CRAS AES Presents the Vinyl Clinic
For our 2nd event of February, the CRAS AES Student Chapter presented the Vinyl Clinic with Gerald Schoenherr, a CRAS instructor who is well known by the students. AES clinics are free events CRAS hosts to provide unique extracurricular education for our students. For this event, Mr. Schoenherr brought his own vinyl record players and record collection to showcase the sound of some classic records to the students.
To start his presentation, Mr. Schoenherr played a vinyl record by Al Jolson. This was an older vinyl from the 1920s era. Al Jolson is a seminal figure in the audio world, being at the forefront of many important historical events including starring in The Jazz Singer, the first movie with recorded sound.
Mr. Schoenherr explained that Thomas Edison was the first to create a predecessor of the vinyl player – the phonograph. The phonograph was the first foray into audio recording, followed by the gramophone, invented by Emile Berliner in 1887. Around this time, audio recording was not yet considered to be viable for entertainment purposes since the length of the recordings available at the time was incredibly short.
At first, recordings were accomplished on cylinders and were completely acoustically based, compelling the industry to find a new way to record. Companies started to experiment with other materials like shellac, as opposed to vinyl. Also, during the early days of record playing there were different sizes and speed variables for each record. In order to playback older records, Mr. Schoenherr explained that the stylus on the turntable would have to match the record’s specific size and speed.
He then introduced us to the practice of electrical recording for vinyl records. Through electromagnetic induction, recordings are made using the vibration of the needle on the groove of the vinyl. In 1957, the first stereo record was introduced, which uses two separate coils to create two signals for stereo playback. All previous records were solely mono as no physical invention had yet been created to allow for stereo recording.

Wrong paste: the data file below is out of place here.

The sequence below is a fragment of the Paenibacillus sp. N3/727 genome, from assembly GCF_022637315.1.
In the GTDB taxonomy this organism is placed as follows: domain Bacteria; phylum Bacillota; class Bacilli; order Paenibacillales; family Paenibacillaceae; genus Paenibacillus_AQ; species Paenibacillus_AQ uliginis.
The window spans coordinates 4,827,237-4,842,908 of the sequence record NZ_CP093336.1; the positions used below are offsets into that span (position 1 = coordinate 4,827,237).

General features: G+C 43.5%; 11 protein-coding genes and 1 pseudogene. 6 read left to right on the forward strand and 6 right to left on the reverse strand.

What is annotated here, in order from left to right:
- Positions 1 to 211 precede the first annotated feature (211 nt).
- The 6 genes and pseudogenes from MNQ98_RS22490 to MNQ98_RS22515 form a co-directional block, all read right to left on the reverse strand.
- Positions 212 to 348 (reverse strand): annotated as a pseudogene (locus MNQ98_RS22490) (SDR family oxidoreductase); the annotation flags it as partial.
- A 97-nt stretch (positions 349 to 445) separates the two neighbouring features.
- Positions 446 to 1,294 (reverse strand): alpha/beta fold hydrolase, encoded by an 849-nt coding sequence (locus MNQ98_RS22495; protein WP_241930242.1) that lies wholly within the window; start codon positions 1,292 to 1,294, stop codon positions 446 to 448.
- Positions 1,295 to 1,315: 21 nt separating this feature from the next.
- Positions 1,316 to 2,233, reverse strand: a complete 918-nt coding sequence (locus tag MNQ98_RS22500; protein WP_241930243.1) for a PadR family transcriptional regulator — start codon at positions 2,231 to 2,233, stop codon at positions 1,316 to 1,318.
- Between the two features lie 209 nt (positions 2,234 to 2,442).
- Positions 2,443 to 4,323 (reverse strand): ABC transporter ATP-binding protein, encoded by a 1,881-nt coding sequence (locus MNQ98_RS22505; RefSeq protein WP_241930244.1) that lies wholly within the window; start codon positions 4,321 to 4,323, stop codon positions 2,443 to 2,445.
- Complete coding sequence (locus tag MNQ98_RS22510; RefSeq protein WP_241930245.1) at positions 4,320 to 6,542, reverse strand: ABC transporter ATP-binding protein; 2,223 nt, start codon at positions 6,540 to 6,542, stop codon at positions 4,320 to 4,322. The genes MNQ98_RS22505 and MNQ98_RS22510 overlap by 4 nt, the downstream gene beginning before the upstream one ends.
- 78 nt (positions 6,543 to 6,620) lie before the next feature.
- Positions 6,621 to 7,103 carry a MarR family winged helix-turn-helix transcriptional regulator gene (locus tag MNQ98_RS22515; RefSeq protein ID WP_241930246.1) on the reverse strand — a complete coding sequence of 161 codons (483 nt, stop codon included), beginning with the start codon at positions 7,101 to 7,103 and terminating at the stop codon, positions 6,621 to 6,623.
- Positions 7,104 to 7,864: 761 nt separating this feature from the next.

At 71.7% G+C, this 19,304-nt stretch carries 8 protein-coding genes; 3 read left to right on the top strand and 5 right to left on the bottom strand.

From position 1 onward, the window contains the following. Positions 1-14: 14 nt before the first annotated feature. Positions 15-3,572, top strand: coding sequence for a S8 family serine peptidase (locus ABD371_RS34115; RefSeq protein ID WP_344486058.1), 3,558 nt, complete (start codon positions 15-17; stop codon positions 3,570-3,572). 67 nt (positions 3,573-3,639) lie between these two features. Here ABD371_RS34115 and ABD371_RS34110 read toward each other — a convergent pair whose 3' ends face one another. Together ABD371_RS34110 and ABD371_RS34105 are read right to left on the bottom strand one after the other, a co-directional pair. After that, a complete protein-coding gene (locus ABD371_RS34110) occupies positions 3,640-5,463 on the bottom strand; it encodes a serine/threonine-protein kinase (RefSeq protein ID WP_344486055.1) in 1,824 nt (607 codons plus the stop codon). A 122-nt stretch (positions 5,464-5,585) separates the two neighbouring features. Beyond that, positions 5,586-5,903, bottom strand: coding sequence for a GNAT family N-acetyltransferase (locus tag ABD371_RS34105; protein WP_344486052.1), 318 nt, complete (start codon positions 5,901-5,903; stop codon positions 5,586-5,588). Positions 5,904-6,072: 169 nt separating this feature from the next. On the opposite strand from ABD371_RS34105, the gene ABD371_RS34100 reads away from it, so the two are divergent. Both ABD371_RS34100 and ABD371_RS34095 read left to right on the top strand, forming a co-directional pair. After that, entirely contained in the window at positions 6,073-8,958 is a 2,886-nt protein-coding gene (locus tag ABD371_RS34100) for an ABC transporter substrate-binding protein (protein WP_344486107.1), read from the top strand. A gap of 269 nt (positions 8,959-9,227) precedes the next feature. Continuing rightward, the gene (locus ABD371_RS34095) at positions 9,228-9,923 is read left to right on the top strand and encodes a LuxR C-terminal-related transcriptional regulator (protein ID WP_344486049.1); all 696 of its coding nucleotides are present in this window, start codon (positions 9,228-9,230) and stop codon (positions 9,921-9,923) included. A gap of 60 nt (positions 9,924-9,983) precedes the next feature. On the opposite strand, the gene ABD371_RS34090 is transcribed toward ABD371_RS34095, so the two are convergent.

Mr. Schoenherr then went on to explain the mastering process for records. Mastering is the last step in finishing a recording, where the final tweaks are made to adjust the sound of a record to some the same on various playback devices. A prime example of how this process works is based on waveform theory. Since low frequencies are larger waveforms, they create larger grooves in the record as opposed to higher frequencies and smaller grooves. In order to alleviate this problem and create an easy standard to follow so that groove sizes would not be too large or small, the RIAA Equalization Curve was set as the standard. This established a decibel-to-frequency related curve. Low frequencies are cut before being etched on the record, while higher frequencies are boosted. In order to recall the lows in playback, Mr. Schoenherr explained that a “phono preamp” was required. This preamp re-boosted the low end of the record to the original level of the recording.
Lastly, Mr. Schoenherr covered the topic on everyone’s minds: do vinyl records sound better than CDs? Mr. Schoenherr used Iggy Pop’s “Search and Destroy” to showcase some interesting differences. He explained how during the time of CDs, re-mastering was often done with extremely heavy compression, a side effect of the “loudness wars” of the 1990s. Records were re-mastered for CD playback and fell victim to over-compression. This process limited the dynamic range of the songs and ended up having a very detrimental effect on the sound quality, which we were able to visually see in the waveforms.
At the end of the presentation, Mr. Schoenherr opened up the floor for questions and discussion. After a brief discussion and a few questions were answered, students who brought their own records were allowed to participate and play their records on the turntables that were available. Special thanks to Gerald Schoenherr for taking his time to share his passion and knowledge about the history of vinyl.